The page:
European Aeronautic, Defence & Space Co. (EAD) and BAE Systems Plc (BA/) are fighting up until a regulatory deadline to produce a merger document as Germany remains the primary obstacle, said two people familiar with the talks.
The companies will determine the fate of their planned combination by 5 p.m. in London, said the people, who asked not to be identified because the talks are private. EADS Chief Executive Officer Tom Enders and BAE CEO Ian King jointly reviewed progress and briefed their boards yesterday. EADS and BAE may seek an extension of the U.K. regulatory deadline.
Enders, who spearheaded the plan after taking over as CEO in June, increased the pressure on governments to get behind the deal. Germany has maintained its reservations about the merger, separating Chancellor Angela Merkel’s governments from France and the U.K., which are in favor of the combination that would create the world’s largest aerospace company by sales.
“If we fail, it will not be because the two companies couldn’t agree,” Enders said in an employee newsletter published yesterday. “It will be because others couldn’t get their act together and provide the necessary prerequisites for the combination.”
EADS shares were little changed at 26.09 cents as of 9:14 a.m. in Paris. The shares have lost 12 percent of their value since announcing the proposed combination on Sept. 12. BAE traded 0.6 percent lower at 323.5 pence in London, bringing their increase since Sept. 11 to 14 percent.
As Merkel flew to Greece yesterday on an Airbus SAS A320 built by EADS, the government was threatening to shatter a more than decade-old European aspiration to create an aerospace and defense industrial company to rival U.S. firms such as Boeing Co. Germany (BCO) is concerned about being marginalized in a combined entity run out of France, with defense headquarters in London.
The German government is seeking a token center of command and job guarantees to give it equal status with the other states, people close to the talks have said. Germany’s position reflects a distrust of French industrial policy and the view the neighbor will seek to shift German jobs across the border, the people have said.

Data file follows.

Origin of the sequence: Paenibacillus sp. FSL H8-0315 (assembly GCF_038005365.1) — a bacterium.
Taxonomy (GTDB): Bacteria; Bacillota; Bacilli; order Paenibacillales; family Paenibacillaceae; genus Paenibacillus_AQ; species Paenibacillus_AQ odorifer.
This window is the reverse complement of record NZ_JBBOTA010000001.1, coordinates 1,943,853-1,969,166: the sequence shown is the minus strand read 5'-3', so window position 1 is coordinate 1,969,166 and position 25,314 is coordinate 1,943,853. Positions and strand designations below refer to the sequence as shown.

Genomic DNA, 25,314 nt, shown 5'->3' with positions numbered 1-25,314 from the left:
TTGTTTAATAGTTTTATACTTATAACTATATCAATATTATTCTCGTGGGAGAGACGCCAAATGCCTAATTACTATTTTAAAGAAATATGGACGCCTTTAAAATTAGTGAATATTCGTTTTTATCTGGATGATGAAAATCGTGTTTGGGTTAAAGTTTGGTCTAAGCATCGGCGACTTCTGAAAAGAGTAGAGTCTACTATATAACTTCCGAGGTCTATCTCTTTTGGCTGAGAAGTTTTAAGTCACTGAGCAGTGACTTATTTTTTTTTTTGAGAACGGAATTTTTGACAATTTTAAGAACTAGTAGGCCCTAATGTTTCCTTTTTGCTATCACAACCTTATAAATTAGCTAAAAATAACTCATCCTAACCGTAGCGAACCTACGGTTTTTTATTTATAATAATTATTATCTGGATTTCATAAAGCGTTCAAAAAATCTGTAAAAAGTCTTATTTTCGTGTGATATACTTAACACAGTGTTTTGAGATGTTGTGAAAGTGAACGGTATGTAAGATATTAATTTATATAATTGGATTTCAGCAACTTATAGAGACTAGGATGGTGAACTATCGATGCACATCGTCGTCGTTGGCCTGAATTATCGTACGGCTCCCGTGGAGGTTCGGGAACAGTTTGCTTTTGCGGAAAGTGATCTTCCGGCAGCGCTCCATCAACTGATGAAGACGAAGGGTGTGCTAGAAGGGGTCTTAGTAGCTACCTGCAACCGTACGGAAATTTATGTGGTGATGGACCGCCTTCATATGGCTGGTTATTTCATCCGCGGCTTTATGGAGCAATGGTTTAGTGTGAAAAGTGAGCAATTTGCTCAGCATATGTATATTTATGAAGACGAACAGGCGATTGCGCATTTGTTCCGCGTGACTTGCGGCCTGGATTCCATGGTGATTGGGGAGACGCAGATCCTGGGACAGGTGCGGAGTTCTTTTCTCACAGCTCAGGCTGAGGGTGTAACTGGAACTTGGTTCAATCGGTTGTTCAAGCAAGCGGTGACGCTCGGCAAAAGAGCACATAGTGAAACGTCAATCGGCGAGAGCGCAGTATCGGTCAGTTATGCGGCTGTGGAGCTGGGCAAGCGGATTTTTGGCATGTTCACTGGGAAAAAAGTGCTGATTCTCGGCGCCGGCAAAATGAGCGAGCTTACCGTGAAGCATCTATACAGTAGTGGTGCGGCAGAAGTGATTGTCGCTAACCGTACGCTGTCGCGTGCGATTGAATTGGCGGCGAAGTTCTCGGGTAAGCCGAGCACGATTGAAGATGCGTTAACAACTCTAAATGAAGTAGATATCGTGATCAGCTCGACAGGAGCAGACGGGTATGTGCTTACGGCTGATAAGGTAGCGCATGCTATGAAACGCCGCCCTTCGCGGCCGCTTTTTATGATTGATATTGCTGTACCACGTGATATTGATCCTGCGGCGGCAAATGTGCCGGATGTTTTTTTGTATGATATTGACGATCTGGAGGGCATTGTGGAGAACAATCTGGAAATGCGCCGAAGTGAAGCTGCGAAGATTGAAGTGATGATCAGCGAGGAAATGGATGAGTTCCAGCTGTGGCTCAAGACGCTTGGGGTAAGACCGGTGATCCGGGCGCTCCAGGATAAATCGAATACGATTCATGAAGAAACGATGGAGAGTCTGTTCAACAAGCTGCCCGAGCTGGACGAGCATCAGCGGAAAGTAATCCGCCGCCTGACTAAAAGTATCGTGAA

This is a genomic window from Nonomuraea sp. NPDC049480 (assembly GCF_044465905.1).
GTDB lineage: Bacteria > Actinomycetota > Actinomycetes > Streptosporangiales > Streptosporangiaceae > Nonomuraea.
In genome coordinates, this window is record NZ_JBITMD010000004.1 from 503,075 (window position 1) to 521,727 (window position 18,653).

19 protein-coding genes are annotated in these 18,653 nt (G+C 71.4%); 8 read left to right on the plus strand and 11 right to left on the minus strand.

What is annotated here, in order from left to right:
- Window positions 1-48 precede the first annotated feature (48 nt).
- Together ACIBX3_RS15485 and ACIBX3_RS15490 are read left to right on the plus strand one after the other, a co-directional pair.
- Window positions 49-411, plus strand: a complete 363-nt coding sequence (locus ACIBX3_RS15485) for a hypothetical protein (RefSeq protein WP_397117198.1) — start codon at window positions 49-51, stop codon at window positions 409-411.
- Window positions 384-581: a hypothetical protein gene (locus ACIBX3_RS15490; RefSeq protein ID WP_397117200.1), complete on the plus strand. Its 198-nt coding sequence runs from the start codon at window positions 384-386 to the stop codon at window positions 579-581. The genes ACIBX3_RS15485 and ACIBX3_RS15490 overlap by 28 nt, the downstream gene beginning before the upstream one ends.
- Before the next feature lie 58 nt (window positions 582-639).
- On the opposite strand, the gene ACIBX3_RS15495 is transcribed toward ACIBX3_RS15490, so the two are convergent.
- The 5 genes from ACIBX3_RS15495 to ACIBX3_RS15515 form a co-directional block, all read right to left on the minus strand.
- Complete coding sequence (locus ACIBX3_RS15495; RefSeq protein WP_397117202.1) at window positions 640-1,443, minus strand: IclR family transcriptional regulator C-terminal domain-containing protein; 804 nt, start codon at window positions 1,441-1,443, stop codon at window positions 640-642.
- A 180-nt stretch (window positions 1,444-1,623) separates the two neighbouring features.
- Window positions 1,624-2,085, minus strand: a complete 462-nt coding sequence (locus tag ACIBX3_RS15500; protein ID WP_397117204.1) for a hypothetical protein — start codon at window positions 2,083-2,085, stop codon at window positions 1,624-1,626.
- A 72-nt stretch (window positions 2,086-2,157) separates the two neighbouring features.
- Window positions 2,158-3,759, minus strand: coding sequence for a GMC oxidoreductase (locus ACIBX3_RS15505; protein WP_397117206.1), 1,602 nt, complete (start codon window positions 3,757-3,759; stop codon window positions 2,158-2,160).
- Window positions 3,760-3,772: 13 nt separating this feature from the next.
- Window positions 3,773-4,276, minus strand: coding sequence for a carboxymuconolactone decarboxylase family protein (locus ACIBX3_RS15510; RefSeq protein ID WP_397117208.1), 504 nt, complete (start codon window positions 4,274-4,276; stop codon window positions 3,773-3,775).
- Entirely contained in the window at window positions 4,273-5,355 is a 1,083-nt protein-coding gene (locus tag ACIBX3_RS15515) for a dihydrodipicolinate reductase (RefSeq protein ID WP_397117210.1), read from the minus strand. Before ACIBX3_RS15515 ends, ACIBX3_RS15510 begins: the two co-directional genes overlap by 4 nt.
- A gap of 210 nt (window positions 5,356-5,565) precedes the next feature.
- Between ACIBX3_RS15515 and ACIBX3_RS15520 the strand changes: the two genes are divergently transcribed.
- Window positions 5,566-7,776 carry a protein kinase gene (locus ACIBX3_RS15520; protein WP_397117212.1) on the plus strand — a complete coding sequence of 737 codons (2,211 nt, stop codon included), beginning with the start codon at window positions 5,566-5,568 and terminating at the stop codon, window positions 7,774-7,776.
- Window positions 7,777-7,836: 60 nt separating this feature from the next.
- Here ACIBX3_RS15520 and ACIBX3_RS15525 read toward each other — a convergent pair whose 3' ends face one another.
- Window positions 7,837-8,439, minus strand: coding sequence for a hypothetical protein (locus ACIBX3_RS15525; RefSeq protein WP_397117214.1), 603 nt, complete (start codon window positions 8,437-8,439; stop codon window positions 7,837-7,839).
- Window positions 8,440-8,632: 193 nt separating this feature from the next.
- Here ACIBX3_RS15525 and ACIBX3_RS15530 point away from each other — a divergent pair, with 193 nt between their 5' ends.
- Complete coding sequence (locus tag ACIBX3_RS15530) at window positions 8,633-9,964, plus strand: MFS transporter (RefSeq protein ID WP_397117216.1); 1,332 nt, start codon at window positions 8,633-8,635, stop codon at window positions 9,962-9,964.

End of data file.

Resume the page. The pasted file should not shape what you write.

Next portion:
The British and French governments have agreed to allow Germany to hold 9 percent of the combined company, on a par with France. The U.K. would rely on a special share to veto decisions it views harmful to its national security.
The U.K. has expressed concern that France and Germany may raise their stakes beyond 10 percent, which the government has signaled is a red line. France is reluctant to give written guarantees the U.K. is seeking on the shareholding level. Talks between the two had made “significant progress” EADS said in a statement yesterday.
France owns about 22.2 percent in EADS, with the government holding 15 percent and French publisher Lagardere SCA (MMB) controlling a further 7.5 percent. Germany’s 22.5 percent stake is held by Daimler AG. Both companies have said they want to sell their stakes eventually.
EADS and BAE must get governments to agree before they can present a more detailed merger plan needed to convince skeptical investors. BAE’s largest shareholder, Invesco Ltd. (IVZ:US), has questioned the rational for the deal. The fund controls 13.33 percent of BAE shares.
German politicians have expressed dissatisfaction with the merger ratio, which would see BAE receive 40 percent of the combined company, even though EADS sales are higher than the 60 percent stake would suggest. Enders has dismissed calls for a different distribution, saying the value split adequately reflects the strengths of both companies.
“We are now clearly in the make-or-break phase,” Enders told employees in his letter. “One way or another, our industry will not look the same after the project.
To contact the reporters on this story: Andrea Rothman in Toulouse at email@example.com; Robert Wall in London at firstname.lastname@example.org; Jacqueline Simmons in Paris at email@example.com
To contact the editor responsible for this story: Heather Harris at firstname.lastname@example.org